From the Oklahoma City Memorial Marathon website:
Our mission is to celebrate life, reach for the future, honor the memories of those who were killed, and unite the world in hope. This is not just another marathon. It is a Run to Remember…and a race to show that we can each make a difference and change the world.
Yesterday I ran (well, mostly I walked) my seventeenth Oklahoma City Memorial Marathon with my running partner, Maverick. (That’s his nickname.) My personal record for a marathon is 3 hours 9 minutes, and since then I have rarely run over 5:00. Yesterday our time was 6:15. Our time. Maverick’s and mine. Neither one of us was properly trained, and both of us were nursing injuries. (By the middle of the race, Maverick’s back was seizing up.) We stayed together, and we finished.
So maybe we shouldn’t have “run.” Maybe we should have done the smart thing and let this year go by. I had run all 16 Memorial Marathons prior to this year, so I had a vested interest in finishing number 17. But Maverick didn’t. And most of the people around us yesterday didn’t either. But…
We didn’t run for us. We ran for 168 men, women, and children who died in the Oklahoma City bombing on April 19, 1995. These people will never run a marathon. They will never again feel the sun shine on their faces. They will never again have the rain soak their clothes. They will never again push through pain. They will never again feel the joy of a journey completed.
We didn’t run for us. We ran for the families who lost their husbands, wives, sons, and daughters. They will never again stand on the sidelines and cheer the ones they lost. They will never again feel pride as their loved ones accomplish a goal. They will never give or receive another hug or kiss from the one they lost. They will never get them back.
We didn’t run for us. We ran for the people who were fundamentally changed as survivors, rescue workers, and support people. They will never look at some things the same way again. They will never forget what they saw and heard that day. They will never be able to escape the fear and uncertainty that lurks in their shadows. They will never be the same.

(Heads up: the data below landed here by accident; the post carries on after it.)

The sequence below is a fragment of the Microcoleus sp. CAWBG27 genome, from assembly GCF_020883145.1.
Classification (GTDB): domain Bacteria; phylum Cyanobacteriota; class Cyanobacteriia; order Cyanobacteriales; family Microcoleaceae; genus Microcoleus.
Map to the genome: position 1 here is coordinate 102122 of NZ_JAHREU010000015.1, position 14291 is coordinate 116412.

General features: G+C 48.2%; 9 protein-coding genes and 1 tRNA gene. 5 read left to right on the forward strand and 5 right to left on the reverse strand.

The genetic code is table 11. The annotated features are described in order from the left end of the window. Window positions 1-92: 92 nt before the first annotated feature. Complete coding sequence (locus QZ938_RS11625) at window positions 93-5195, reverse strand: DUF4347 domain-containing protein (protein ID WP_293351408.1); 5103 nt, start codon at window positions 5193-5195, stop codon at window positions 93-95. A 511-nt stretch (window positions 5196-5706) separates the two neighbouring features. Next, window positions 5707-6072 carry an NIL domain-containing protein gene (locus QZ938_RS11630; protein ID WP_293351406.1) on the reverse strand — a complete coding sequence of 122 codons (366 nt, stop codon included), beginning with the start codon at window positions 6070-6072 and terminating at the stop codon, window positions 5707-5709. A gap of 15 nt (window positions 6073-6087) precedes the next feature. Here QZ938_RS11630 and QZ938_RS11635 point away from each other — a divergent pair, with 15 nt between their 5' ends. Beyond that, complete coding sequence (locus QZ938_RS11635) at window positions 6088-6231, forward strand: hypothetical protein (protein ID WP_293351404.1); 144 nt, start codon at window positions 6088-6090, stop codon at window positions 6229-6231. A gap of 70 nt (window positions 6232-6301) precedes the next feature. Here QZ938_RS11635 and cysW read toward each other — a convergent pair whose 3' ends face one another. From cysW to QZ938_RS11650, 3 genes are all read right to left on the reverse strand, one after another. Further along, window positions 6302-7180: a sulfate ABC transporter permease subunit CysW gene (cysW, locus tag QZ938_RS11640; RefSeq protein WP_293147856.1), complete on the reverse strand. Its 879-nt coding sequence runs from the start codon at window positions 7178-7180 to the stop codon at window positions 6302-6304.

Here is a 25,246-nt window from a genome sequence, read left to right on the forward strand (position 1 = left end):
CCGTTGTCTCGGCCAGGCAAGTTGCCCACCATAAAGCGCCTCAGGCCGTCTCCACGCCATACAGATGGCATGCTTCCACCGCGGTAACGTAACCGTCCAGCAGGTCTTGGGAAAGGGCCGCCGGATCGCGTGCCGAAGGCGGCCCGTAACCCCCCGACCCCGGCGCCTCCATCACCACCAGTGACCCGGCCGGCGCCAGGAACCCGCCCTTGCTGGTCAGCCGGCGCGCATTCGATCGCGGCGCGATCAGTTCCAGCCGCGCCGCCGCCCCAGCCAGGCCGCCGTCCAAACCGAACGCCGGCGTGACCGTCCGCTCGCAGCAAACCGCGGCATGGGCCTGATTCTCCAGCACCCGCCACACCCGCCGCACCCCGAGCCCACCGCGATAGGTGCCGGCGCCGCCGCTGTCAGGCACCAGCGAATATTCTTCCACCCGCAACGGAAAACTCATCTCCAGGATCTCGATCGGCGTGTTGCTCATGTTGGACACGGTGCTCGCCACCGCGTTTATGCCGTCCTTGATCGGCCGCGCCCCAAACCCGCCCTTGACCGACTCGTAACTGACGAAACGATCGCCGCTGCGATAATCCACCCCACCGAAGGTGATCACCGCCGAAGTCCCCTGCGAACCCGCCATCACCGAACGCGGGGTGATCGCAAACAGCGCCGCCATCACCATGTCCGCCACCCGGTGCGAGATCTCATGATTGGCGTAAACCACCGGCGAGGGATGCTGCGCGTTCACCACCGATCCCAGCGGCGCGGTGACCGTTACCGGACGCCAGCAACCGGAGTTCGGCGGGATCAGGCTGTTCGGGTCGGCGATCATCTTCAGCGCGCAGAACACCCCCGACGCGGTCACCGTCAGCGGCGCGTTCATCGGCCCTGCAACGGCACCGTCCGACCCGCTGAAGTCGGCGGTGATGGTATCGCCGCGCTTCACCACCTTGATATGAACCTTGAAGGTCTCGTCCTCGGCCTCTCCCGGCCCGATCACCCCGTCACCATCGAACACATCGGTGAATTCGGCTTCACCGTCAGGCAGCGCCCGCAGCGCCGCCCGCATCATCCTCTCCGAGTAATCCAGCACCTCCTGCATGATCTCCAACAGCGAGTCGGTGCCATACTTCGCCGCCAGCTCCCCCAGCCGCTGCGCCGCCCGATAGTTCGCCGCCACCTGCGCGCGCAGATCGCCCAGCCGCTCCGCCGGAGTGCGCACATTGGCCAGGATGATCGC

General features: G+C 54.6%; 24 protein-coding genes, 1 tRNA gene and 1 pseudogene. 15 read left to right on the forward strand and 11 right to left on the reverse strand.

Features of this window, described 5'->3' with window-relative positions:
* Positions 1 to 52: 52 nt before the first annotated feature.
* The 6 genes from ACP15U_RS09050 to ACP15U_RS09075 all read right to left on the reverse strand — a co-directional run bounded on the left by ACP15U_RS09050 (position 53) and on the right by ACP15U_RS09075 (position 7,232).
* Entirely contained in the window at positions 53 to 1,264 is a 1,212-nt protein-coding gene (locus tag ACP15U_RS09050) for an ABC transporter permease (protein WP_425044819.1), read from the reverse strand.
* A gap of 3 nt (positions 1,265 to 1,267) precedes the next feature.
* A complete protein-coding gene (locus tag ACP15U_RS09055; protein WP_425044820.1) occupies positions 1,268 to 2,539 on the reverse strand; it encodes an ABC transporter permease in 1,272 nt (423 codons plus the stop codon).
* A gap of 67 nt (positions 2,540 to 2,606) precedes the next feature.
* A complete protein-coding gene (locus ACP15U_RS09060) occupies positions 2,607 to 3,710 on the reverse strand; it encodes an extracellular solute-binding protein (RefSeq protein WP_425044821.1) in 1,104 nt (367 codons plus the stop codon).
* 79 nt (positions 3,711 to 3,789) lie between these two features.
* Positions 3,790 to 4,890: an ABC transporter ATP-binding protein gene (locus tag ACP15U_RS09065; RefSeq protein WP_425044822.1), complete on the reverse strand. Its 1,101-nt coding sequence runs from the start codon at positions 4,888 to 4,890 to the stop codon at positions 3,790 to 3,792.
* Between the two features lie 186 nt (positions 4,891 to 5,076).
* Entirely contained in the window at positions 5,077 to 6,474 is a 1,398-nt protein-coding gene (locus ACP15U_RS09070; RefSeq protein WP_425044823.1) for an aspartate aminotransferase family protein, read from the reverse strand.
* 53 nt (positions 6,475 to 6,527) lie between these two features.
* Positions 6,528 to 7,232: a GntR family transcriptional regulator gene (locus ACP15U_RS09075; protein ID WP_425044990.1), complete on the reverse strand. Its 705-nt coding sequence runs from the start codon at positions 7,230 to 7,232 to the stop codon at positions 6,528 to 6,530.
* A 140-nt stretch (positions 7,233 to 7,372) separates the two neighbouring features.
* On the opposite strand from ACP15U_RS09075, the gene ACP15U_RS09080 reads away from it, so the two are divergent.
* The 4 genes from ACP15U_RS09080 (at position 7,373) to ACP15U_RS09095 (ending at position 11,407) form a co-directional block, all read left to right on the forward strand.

We didn’t run for us. So it didn’t matter how hard it was. It didn’t matter that it rained, then shone, then rained, then shone, then rained horizontally, then shone, and so on. It didn’t matter that Maverick and I were at the back of the pack, getting passed by almost every age and body type you can imagine.
I have done this 17 times. I cry at the starting line during the 168 seconds of silence. I cry at the finish line when they put a medal around my neck and thank me for running. I’ve run a lot of other marathons, but this one is different.
It’s different because no matter where you are on the course, you can look up and see banners with the names of people who lost their lives that fateful morning. It’s different because no matter how badly you feel, you realize you are blessed to even be there, blessed to be able to run or walk, blessed to feel the sun or the rain (or both), and blessed to be surrounded by thousands of people who—if only for one day—are focused on doing something bigger than themselves.
Unlike many who were out there yesterday, I am very familiar with the feeling of being surrounded by others-oriented people. I am surrounded every day by people who are committed to making a difference and changing the world.
I am blessed every day.